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A Dozen Ways to Say Thank You

Thanking your elected officials when they do something right is an important step towards building a long-term relationship you can call on time and again.  If your members of Congress are on the list of easement incentive co-sponsors, please find a way to say thank you today!

Update: Use these guides and examples to thank your member of Congress for co-sponsoring H.R. 2807, the Conservation Easement Incentive Act and urge them to speak to House leadership to bring the bill to the House floor for a vote. Read more »


While these ideas and templates specifically reference Congress and the enhanced easement incentive generally, they're great ideas for thanking any public official who lends you a hand!

  1. Call. It sounds old fashioned, but this is still the best way to reach staff on Capitol Hill and convey your message. Reach your Senators or Representative through the Capitol switchboard at 202-224-3121 and ask for the staffer handling tax or environmental issues. Thank them for co-sponsoring H.R. 2807 or S. 526, tell them how important the incentive is for your work and urge them to reach out to their colleague, Ways & Means Committee Chairman Dave Camp and ask him to make the conservation tax incentive permanent before it expires December 31st.
  2. Say thank you on your land trust's homepage: Post some kind of thank you statement on your organization’s homepage, it could be a banner, a simple tweet, or a link to  something more substantial like a press release or newsletter article. While a way to say thanks in its own right, doing this is also an excuse to promote your webpage via your legislator’s extensive social media following.
  3. Twitter LogoSend a tweet “mentioning” your legislator and saying thank you. Here’s an example: “Thank you @Rep'sHandle for sponsoring #HR2807 to save tax incentives for #conservation of STATE's farms & forests:”

  4. Facebook LogoGet creative with Facebook. Every legislator manages their Facebook presence a bit differently. Search for their Facebook wall, and ideally you’ll see a box labeled “Post” on the upper left (you may need to “Like” them first). Many legislators disable this function, but you can still post to your own wall and send a message encouraging them to “share” it. Facebook is a visual medium, so get creative with links to photos of completed projects or recent news clips.
  5. Senator Debbie Stabenow (D-MI) Tours a Farm with Grand Traverse Regional land ConservancySay thanks in-person, preferably at a conserved property. No other thank-you can compare to the one they hear from a landowner who benefited from the incentive. Invite your representative and their staff to see the incentive in action. View our guide to hosting such an event and see recent examples. Even if you can't get your Rep. to attend an event of your own, they're back in the district almost every weekend. Call their district office and arrange an in-district meeting for a quick thank you photo-op. You can also ask about public events like town halls or pancake breakfasts where your supporters can say thank you in person.
  6. Rep. Glenn Thompson (R-PA) Receives a Painting from Centre County Farmland TrustHost a media event and present an award. A media event is a great opportunity to praise their leadership. Our guide to hosting a public education event has sample materials useful for inviting media to anything from a landowner forum to a tour of conserved properties. Such an event is a great opportunity to present an award, like a framed print of a conserved property. Moreover, the promise of an award may help your event or meeting get on their schedule.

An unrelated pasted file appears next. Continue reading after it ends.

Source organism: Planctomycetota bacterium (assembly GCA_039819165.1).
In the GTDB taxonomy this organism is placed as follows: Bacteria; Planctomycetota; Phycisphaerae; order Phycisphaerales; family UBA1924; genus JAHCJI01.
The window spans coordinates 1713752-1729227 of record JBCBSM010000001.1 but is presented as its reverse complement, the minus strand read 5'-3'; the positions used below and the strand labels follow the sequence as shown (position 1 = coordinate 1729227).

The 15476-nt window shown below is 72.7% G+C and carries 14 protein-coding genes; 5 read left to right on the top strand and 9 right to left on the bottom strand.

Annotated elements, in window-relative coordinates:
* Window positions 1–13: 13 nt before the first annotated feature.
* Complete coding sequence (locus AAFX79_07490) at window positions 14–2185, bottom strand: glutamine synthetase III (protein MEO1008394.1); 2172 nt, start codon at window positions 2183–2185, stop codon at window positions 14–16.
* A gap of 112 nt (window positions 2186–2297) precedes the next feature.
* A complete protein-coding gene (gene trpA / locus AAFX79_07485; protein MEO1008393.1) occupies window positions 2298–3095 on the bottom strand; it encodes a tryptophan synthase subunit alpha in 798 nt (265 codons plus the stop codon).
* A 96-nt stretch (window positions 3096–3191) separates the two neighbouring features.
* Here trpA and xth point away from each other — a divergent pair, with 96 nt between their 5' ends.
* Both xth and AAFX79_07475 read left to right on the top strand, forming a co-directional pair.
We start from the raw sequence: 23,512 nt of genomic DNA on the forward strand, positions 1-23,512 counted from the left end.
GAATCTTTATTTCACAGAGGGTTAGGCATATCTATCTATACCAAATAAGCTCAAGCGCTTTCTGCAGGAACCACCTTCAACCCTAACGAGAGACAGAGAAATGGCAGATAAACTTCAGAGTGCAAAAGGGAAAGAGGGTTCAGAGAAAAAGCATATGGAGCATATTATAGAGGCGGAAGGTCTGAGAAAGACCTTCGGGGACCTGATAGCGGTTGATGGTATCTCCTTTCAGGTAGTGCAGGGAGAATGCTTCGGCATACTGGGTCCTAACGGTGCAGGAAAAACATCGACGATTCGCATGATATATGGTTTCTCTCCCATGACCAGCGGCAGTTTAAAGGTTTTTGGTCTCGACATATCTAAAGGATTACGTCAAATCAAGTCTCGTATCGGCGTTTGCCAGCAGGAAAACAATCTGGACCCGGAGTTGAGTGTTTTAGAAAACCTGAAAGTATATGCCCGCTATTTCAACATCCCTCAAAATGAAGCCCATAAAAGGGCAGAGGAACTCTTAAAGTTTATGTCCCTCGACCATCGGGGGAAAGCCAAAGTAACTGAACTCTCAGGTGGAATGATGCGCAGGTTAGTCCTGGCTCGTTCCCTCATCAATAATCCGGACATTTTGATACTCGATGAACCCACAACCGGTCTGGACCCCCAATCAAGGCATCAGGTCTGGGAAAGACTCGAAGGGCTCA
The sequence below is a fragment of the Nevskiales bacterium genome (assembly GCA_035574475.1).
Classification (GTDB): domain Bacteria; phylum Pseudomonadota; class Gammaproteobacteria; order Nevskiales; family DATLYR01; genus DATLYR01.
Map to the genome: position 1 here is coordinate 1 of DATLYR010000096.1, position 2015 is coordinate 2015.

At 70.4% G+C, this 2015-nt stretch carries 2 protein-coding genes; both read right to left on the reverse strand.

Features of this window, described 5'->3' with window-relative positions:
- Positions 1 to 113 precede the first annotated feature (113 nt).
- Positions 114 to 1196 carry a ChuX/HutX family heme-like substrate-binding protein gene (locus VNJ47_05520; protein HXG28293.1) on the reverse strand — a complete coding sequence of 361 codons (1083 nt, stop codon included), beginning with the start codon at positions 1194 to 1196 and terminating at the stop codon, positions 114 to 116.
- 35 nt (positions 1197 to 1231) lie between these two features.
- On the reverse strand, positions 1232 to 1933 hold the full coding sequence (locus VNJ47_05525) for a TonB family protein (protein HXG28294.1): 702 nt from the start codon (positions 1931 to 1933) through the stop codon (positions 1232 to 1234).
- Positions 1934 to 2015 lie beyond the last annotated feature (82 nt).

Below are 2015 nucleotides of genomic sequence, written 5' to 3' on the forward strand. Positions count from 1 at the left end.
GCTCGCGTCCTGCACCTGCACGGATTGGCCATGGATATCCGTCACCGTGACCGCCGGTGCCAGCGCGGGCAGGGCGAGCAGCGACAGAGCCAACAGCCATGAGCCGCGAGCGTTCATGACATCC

7. Send out a Press Release praising your Representative's leadership on this issue and informing landowners about the expiring incentive. (Be sure to send your Rep. a copy too.) View a sample.
  8. Submit a letter-to-the-editor to your local newspaper. Even if your letter doesn't get published, send a copy to your Representative so they know you’re trying. View a sample.
  9. Co-author an op-ed with your representativeView a great example that Sherri Evans-Stanton of Brandywine Conservancy did with Rep. Joseph Pitts (R-PA).
  10. Run an article in your newsletter AND theirs! Start with an article thanking your rep in your newsletter. Then share it with your Rep.'s press secretary and urge them to take credit for the incentive by running a story about it in the newsletter they send to thousands of constituents. This is a win-win since they get credit for helping landowners and you get free publicity to every mailbox in the district. You can offer to draft the story and send photos of conserved properties.
  11. Get your easement donors to send thank you letters. Ask a few of your easement donors who benefited from the incentive to send thank you letters to their Representative. View a sample.
  12. Send a thank you letter from your organization. Letters are a great way to organize your ideas and present them persuasively, but they're often ignored unless you follow-up. Please fax your letter and follow-up to staff by phone in a day or two. View a sample.

Please send examples and pictures to when you put these ideas to good use. Thanks for helping!

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Advocates Alerts

February 12: The House successfully voted 279-137, demonstrating a supermajority (67%) of support, on H.R. 644, a package of charitable incentives including the conservation tax incentive.Now we need your help in the Senate to secure co-sponsors! Sens. Heller and Stabenow have requested land trusts’ assistance in asking senators to cosponsor S. 330, the Conservation Easement Incentive Act. Learn more »

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